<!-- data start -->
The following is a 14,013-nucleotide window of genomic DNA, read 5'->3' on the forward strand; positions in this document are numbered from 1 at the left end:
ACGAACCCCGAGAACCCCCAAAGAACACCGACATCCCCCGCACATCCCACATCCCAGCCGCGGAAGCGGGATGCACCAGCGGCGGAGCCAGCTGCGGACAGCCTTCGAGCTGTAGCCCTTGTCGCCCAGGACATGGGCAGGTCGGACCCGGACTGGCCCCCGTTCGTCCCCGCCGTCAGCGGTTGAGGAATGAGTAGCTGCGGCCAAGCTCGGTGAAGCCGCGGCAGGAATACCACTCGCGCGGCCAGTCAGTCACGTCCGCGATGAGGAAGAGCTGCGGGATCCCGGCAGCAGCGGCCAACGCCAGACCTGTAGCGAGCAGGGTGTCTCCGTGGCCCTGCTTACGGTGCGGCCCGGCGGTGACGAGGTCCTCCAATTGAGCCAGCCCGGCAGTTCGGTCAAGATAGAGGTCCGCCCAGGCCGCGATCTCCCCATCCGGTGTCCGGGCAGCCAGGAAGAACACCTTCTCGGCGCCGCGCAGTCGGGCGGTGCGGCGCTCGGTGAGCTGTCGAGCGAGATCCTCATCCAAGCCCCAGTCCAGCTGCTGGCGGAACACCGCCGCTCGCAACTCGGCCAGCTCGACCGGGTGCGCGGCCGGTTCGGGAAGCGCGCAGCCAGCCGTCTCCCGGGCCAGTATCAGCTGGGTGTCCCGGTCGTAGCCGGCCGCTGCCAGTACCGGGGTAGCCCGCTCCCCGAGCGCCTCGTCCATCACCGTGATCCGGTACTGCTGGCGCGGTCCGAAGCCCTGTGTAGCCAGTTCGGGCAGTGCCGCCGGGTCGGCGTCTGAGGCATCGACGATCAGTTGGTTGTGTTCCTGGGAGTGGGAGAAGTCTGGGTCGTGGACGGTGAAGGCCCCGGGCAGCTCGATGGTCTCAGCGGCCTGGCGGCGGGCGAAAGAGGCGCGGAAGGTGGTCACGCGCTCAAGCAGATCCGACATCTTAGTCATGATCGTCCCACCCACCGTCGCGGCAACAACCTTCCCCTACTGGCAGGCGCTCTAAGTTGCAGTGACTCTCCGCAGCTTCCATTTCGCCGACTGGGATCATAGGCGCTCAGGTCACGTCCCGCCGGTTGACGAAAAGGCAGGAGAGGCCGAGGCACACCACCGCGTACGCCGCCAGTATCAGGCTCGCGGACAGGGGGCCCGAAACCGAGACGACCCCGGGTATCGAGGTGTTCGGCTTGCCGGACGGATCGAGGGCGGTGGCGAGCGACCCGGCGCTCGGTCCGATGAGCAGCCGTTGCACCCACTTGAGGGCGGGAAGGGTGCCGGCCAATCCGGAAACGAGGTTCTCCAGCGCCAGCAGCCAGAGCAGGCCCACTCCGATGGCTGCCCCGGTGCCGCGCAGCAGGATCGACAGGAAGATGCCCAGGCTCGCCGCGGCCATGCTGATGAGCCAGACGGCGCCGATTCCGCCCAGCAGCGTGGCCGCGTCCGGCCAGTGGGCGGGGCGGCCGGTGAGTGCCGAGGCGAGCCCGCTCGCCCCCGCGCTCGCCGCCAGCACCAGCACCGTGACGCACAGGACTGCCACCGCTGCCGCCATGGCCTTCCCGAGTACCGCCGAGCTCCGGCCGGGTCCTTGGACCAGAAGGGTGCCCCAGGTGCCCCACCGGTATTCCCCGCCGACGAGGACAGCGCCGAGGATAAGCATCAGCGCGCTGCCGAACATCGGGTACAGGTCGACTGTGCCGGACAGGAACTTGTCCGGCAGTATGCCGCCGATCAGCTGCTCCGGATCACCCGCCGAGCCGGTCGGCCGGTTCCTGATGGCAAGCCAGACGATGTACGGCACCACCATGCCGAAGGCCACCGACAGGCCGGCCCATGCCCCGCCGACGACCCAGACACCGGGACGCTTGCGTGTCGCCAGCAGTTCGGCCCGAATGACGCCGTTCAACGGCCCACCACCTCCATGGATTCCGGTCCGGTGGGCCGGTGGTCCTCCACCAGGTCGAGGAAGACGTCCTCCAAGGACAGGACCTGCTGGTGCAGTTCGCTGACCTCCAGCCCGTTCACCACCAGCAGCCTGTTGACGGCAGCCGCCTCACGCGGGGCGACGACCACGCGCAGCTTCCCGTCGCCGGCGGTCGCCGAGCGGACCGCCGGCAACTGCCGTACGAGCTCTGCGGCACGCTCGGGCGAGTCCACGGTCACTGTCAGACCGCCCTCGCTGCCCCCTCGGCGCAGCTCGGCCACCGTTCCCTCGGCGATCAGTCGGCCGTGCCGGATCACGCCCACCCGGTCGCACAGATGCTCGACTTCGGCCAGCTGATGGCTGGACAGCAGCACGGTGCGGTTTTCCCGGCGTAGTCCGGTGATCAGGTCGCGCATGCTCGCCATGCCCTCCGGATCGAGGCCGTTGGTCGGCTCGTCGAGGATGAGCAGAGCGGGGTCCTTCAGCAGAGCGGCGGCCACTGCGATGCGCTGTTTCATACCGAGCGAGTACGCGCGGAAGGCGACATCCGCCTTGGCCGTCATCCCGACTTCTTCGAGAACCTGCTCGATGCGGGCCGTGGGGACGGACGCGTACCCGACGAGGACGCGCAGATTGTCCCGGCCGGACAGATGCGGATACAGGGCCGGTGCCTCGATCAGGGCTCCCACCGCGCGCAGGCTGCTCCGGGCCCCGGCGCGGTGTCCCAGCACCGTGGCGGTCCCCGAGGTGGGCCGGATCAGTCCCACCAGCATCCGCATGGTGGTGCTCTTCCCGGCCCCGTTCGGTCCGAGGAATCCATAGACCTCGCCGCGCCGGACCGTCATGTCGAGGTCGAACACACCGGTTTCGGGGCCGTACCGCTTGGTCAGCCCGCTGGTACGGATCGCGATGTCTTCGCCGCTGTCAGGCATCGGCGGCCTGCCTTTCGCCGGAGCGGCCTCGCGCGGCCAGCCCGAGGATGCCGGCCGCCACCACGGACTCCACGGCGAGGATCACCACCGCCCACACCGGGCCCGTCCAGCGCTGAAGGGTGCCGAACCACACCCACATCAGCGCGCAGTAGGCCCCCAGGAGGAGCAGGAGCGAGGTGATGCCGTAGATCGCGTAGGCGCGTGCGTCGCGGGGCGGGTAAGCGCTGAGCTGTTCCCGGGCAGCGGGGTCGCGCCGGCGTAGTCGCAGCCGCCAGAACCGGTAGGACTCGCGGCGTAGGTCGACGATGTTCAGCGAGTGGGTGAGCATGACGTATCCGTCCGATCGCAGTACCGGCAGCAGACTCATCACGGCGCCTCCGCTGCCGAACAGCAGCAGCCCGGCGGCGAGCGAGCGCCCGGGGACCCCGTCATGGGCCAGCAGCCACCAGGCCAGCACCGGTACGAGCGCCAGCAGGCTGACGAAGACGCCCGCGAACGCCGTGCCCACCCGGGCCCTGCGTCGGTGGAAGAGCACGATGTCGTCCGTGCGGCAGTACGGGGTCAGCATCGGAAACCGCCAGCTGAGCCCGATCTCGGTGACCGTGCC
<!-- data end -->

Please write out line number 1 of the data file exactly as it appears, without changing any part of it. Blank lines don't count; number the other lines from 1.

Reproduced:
The following is a 14,013-nucleotide window of genomic DNA, read 5'->3' on the forward strand; positions in this document are numbered from 1 at the left end: